none
West Virginia
none
Wisconsin

A.B. 710
Failed to pass pursuant to Senate Joint Resolution 1 4/28/10
Under current law, certain types of evidence are not allowed to be admitted in a court action for various policy reasons. For example, evidence of measures taken after damage occurred that would have made the damage less likely is not admissible to prove negligence or culpable conduct in connection with the damage. As another example, no written or oral communication relating to a dispute in mediation is admissible or subject to discovery in any judicial proceeding or administrative action. This bill provides that a statement, a gesture, or conduct of a health care provider that expresses apology, condolence, compassion, benevolence, or sympathy to a patient or patient’s relative or representative is not admissible into evidence or subject to discovery in any civil action or administrative hearing regarding the health care provider as evidence of liability or as an admission against interest.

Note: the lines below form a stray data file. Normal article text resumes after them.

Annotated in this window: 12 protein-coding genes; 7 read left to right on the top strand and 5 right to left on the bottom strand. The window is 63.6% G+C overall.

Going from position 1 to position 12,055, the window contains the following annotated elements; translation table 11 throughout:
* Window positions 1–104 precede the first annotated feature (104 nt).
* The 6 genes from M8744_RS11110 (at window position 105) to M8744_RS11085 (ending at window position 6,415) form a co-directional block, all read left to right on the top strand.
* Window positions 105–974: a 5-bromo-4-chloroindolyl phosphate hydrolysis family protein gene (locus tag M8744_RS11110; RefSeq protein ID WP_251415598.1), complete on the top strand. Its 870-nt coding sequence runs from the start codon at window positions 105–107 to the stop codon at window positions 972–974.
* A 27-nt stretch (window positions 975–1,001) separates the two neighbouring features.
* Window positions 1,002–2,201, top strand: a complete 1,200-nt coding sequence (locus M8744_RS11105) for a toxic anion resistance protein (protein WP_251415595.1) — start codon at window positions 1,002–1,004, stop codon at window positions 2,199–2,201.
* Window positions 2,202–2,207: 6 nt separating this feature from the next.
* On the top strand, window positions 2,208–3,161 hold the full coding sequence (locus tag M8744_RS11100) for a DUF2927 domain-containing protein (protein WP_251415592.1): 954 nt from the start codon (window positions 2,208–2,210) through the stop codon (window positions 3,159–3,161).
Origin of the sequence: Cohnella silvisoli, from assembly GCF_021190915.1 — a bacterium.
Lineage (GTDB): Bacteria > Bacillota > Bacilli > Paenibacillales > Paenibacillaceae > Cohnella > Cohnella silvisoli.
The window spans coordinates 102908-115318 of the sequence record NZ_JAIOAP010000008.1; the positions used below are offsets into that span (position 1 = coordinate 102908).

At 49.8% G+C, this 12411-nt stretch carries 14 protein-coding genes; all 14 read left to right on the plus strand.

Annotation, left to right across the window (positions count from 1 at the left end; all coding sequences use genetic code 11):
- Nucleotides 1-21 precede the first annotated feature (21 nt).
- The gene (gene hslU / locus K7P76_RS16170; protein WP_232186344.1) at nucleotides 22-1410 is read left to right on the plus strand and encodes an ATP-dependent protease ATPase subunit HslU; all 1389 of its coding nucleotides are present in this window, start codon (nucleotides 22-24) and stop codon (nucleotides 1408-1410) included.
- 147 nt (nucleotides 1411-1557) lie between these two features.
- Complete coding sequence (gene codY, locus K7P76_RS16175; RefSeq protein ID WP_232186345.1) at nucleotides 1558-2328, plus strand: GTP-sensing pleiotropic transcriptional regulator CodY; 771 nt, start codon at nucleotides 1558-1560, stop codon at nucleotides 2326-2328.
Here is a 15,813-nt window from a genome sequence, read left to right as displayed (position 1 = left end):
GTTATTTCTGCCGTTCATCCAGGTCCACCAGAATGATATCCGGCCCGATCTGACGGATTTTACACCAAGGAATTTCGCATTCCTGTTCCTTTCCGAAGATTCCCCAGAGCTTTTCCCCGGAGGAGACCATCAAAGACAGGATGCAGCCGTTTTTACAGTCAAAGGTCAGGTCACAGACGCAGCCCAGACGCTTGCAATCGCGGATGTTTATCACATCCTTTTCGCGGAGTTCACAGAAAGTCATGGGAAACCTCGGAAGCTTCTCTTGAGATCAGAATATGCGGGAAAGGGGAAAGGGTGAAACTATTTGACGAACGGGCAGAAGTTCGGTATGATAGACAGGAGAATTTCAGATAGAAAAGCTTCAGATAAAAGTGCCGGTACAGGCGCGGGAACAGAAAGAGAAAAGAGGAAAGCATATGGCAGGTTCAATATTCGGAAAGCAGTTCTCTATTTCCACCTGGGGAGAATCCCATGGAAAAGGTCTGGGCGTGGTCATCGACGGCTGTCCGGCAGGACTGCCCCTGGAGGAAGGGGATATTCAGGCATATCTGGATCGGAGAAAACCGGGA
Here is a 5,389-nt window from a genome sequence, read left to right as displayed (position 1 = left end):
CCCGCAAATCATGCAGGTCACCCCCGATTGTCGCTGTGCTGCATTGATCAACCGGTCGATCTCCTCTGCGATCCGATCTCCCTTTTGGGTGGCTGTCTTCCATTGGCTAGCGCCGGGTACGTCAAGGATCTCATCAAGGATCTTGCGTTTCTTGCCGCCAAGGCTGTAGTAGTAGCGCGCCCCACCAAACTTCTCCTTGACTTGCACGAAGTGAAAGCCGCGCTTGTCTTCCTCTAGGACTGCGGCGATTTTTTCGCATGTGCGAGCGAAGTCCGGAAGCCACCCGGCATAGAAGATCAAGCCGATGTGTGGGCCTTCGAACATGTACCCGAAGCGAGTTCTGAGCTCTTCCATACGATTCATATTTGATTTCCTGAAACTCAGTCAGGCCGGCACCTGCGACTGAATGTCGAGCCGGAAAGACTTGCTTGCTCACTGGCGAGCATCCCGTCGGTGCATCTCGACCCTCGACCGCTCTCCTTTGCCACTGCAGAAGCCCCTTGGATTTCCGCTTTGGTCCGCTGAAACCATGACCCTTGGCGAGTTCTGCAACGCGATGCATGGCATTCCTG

Wyoming
none